The Beauty of a Co-op

This entry was contributed by on December 7th, 2017 at 9:00 am and is filed under , , , .
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We all love a Durham Food Co-op.

The one that formerly graced the corner of Carroll and Chapel Hill Streets, adorned with the Pauli Murray poster and so delightfully dedicated to its employees? The one where neither service, sustainability, nor unexpired foods were specialties? (You know, the one that now houses The Cookery?) Yes, I love that one!

The new co-op, three blocks further west into the West End, gleaming, modern, and so sustainably run that middle class member loyalty comes, but does not go – much like the rising average median incomes surrounding it? Yes, I love that one!

The one in East Durham, that’s only open once a month, focuses on low-income membership, word of mouth social media, volunteer labor, and Black Lives leadership? The one that supplements SNAP with the goal of enabling families to eat healthy throughout the month and avoid resorting to fast, cheap, processed foods (or go entirely without) toward the end of the month. Yes, I love that one! But … I’ve never heard of it.

East Durham is about 2 miles from the West End and is as concerned with biodiversity, produce appearance, and food monopolies as any other neighborhood that has an internet connection. Residents of East Durham, regardless of income, have drunk the non-FDA approved Kool-Aid of organic, non GMO foods and want some for themselves, and more importantly, for their families. They also like to get those foods from North Carolina African American farmers at a fair price. A historic novelty. To accomplish its goals, living wages and Rochdale Principles are largely on hold.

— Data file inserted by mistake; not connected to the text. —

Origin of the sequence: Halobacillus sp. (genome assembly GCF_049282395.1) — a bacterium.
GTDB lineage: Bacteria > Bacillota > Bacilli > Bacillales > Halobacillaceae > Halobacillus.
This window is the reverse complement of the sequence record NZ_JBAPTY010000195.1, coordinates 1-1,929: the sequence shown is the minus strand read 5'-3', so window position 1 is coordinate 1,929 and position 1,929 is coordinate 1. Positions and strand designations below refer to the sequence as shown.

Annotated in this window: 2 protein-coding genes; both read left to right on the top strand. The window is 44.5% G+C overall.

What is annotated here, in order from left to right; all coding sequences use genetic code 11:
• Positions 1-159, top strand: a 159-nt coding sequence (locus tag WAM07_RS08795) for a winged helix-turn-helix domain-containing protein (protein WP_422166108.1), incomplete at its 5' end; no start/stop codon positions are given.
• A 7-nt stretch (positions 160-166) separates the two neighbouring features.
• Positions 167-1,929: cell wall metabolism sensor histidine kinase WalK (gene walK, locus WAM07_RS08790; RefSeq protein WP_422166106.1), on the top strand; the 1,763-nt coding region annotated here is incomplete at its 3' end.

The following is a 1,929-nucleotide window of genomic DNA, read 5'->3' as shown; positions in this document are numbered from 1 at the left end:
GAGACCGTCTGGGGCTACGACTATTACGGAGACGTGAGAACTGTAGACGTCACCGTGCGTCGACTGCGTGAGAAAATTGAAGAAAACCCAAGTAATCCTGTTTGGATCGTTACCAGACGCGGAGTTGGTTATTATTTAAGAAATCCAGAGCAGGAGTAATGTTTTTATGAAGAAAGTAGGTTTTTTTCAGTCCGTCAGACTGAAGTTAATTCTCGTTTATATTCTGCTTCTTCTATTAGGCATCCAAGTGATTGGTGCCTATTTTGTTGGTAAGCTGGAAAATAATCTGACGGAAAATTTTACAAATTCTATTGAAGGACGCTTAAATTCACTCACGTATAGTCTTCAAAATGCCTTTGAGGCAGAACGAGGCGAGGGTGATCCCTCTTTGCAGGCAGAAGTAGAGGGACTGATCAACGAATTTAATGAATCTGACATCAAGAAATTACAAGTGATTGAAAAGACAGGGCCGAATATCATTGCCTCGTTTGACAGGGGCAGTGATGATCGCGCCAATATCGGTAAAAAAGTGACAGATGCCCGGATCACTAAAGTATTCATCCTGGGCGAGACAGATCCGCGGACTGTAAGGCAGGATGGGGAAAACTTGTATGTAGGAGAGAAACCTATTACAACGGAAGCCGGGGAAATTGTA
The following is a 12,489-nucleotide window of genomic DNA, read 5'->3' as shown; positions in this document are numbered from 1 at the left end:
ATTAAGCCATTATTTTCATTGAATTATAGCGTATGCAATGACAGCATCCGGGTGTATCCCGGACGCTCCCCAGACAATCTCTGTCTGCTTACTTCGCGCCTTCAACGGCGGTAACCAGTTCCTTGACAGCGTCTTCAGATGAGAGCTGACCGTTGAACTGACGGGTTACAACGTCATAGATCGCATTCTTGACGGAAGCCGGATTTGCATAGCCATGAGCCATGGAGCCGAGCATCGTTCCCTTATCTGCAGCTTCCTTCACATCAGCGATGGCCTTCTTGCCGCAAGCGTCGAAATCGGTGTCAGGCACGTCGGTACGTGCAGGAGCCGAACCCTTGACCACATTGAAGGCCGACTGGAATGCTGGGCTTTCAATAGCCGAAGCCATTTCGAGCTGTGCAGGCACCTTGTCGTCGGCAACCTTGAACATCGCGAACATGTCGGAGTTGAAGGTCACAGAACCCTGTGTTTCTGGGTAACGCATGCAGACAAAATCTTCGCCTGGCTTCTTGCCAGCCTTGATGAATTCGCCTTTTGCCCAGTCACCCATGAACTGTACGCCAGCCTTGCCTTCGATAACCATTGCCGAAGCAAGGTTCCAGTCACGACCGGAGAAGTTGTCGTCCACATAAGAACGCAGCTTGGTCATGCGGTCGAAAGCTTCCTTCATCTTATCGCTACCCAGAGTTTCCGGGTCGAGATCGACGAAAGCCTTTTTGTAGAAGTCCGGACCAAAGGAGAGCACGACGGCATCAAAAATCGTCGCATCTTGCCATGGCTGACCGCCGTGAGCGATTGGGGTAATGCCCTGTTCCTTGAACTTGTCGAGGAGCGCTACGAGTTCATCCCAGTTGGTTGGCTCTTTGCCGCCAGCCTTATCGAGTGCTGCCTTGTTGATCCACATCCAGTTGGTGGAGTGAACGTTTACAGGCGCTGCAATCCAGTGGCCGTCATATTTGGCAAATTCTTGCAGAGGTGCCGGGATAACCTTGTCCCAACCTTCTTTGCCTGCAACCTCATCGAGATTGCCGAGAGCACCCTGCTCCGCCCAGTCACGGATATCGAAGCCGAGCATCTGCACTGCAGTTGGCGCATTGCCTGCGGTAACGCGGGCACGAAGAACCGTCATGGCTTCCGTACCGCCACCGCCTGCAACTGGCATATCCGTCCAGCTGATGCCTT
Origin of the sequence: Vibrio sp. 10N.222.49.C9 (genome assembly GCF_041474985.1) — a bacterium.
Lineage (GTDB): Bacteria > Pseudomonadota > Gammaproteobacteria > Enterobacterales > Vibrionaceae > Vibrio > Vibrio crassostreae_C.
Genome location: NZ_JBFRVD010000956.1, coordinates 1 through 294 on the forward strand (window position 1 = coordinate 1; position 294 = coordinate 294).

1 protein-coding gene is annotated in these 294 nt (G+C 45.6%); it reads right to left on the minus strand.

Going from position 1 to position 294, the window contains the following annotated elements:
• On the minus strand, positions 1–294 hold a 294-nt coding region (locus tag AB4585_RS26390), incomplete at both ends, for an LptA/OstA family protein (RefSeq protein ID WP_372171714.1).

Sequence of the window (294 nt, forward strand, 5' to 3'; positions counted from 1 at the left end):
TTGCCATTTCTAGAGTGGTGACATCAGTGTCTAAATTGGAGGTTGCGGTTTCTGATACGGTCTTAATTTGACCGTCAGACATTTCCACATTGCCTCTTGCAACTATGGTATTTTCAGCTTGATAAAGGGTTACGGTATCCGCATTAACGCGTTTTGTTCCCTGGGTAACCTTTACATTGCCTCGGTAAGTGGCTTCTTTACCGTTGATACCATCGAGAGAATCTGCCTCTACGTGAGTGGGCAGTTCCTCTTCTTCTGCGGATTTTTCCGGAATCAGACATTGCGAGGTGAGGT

As with any other big idea, there are challenges. The East Durham Co-op, its leaders and members focus on what they can do, and that is a lot. According to the International Co-operative Alliance (ICA) standards this is a budding co-op. Typically open on the second Thursday of the month, it collaborates with the Food Bank of Eastern and Central North Carolina, Eastern Carolina Organization (ECO), and Farmer Food Share focusing on procuring fresh organic produce, produced by regional African-American farmers when possible. Meats are available, when they are available.

The co-op has written grants, with modest and growing success. MaryAnn Black’s office through the Duke Charitable Grants Committee, Duke’s Doing Good in the Neighborhood Grants, City Matching Grants, and Whole Foods Foundation have all stepped up, and there has also been some private support. Those involved walk multiple tightropes – between balancing the desire to serve more families (currently fifty) with desired capacity to meet greater needs; the need for buy-in (families pay $5.00/month) and the need to serve those with financial need, and the need to respect member privacy (members may be asked if they receive federal benefits, but there are no background checks or intrusions beyond the minimal) and the desire to maintain some level of income control. The co-op is largely volunteer led. Black male volunteers and Black volunteer leaders feature. Members receive big, honking, heavy IKEA bags (not cheap, not cheap, at all) of food and share with friends, neighbors and extended family if they cannot use it all.